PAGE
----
September is Sepsis Awareness Month
According to the CDC, in a typical year, at least 1.7 million adults in America develop sepsis and nearly 270,000 Americans die as a result of it. So, what exactly is sepsis and who is at risk? In honor of Sepsis Awareness Month, we want to answer these important questions.
What is sepsis?
Sepsis is the body’s extreme response to an infection and can be life-threatening. Your immune system works to protect you from infections and fight off any that occur, but it’s possible for it to have an overreactive response to infection.
Symptoms of sepsis
Although a medical assessment by a healthcare professional is needed for a diagnosis, a patient who has sepsis may have one or more of the following symptoms:
- High heart rate or low blood pressure
- Fever, shivering, or feeling very cold
- Confusion or disorientation
- Shortness of breath
- Extreme pain or discomfort
- Clammy or sweaty skin
Three stages of sepsis
There are three different stages of sepsis. Each has its own variation of symptoms a patient may experience. A patient can develop sepsis while they are still in the hospital recovering from a procedure, but that is not the only time/place it can develop. If you are experiencing any of the symptoms below, it is important to seek immediate medical attention. Seeking treatment early on can be lifesaving.
The first stage is simply called sepsis. Symptoms a patient may experience in this stage are:
- Fever above 101ºF or a temperature below 96.8ºF
- Heart rate higher than 90 beats per minute
- Breathing rate higher than 20 breaths per minute
- Probable or confirmed infection
The second stage is severe sepsis which occurs when there is organ failure. The following are common symptoms of this stage:
- Patches of discolored skin
- Decreased urination
- Changes in mental ability
- Low platelet count
- Problems breathing
- Abnormal heart functions
- Chills due to fall in body temperature
- Extreme weakness
The third and final stage is septic shock. In this stage, a patient will experience the symptoms of severe sepsis plus a very low blood pressure.
Who is at risk?
Anyone can get sepsis, but some people have a higher risk of infection. Those at higher risk include:
- Young children, particularly those under the age of one
- Adults 65 or older
- Those with a weaker immune system
- People with chronic medical conditions (diabetes, lung disease, cancer, etc.)
- People with recent severe illness or hospitalization
- Sepsis survivors
How sepsis impacts seniors
Adults who are aged 65 or older are reportedly 13 times more likely to be hospitalized with sepsis than those who are younger. Researchers believe our immune system becomes less effective at fighting off infection as we age, which means older people tend to contract more infections that become more severe. Since each infection we get presents a risk of getting sepsis, this puts older adults at a higher risk of developing sepsis.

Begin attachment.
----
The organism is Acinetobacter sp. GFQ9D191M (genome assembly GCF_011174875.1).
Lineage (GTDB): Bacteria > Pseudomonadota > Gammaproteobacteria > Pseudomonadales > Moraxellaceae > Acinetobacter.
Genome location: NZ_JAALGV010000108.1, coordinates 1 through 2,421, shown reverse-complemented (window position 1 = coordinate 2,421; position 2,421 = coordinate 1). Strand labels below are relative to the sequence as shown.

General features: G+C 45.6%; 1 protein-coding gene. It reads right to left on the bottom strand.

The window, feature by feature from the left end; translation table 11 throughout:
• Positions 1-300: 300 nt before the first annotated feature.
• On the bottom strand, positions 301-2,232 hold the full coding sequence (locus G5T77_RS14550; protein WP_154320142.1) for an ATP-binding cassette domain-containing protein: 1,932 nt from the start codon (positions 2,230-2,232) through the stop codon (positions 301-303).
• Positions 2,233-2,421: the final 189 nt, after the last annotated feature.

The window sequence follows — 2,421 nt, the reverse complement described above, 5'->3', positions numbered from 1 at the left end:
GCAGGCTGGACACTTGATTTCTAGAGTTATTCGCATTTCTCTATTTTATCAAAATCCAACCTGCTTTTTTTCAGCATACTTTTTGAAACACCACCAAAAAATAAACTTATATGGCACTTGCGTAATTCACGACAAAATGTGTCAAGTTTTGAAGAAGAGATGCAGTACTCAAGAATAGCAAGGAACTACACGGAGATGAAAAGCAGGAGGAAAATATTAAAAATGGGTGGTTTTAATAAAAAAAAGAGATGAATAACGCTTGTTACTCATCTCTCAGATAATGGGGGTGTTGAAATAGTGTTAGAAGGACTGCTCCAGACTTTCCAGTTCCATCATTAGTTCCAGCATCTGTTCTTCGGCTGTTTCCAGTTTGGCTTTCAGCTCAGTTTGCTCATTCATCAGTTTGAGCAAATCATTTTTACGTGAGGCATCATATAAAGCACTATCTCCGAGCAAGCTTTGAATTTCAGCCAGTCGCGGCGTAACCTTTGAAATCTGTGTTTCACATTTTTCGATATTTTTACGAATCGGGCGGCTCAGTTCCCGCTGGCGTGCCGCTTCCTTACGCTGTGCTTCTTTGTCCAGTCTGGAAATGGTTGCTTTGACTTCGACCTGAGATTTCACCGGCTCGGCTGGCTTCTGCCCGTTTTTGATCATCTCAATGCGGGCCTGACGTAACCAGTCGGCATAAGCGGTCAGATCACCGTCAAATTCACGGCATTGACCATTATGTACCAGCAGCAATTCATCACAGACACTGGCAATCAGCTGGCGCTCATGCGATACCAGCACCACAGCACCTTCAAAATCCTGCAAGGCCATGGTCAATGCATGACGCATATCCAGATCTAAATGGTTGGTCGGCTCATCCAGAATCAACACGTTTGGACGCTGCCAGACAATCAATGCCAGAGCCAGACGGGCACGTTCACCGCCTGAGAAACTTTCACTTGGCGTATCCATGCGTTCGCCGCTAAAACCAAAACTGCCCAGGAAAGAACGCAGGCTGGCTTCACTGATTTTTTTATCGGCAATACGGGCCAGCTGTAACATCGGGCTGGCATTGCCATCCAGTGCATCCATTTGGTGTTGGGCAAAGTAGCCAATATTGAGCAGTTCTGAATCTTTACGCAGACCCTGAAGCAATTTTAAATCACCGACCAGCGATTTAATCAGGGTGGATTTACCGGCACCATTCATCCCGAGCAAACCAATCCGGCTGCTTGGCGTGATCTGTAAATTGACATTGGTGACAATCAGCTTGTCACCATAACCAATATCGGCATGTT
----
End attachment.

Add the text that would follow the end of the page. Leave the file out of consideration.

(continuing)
Any type of infection can cause sepsis but the most common among older people are respiratory such as pneumonia. COVID-19 has also become a strong risk factor for sepsis among older adults. Sometimes it is difficult to spot an infection right away in people who are aging. If an older person becomes confused or starts to behave in an unusual manner, it could be a sign of infection.
How to treat sepsis
Sepsis can quickly progress through the three stages and result in death if left untreated. Treatment includes:
- Antibiotics through an IV to fight the infection
- Vasoactive medications to increase blood pressures
- Insulin to stabilize blood sugar
- Corticosteroids to reduce inflammation
The best way to prevent sepsis is to prevent an infection. You can do this by:
- Staying up to date on vaccinations
- Practicing good hygiene
- Getting immediate care if you develop an infection
- Proper wound care
What to do if you think you have sepsis
Sepsis is a medical emergency. If you or someone you love has an infection that is not getting better (or is getting worse), it is important to act fast. Get medical care immediately and ask your healthcare professional if the infection could lead to sepsis.
Recovery from sepsis
Recovery typically starts with rehabilitation in the hospital. This includes building your strength back up and receiving help with things like bathing, sitting up, standing, and walking. Upon returning home, it is normal to feel weak and fatigued and have difficulty sleeping. Some people also experience a loss of appetite which results in weight loss. To help keep the recovery process moving, you can rest and rebuild your strength, eat a balanced diet, and exercise if you are feeling up to it.
Some patients experience long-term effects of sepsis. These can include:
- Disabling muscle and joint pains
- Decreased mental function
- Loss of self-esteem
- Organ dysfunction
- Limb amputation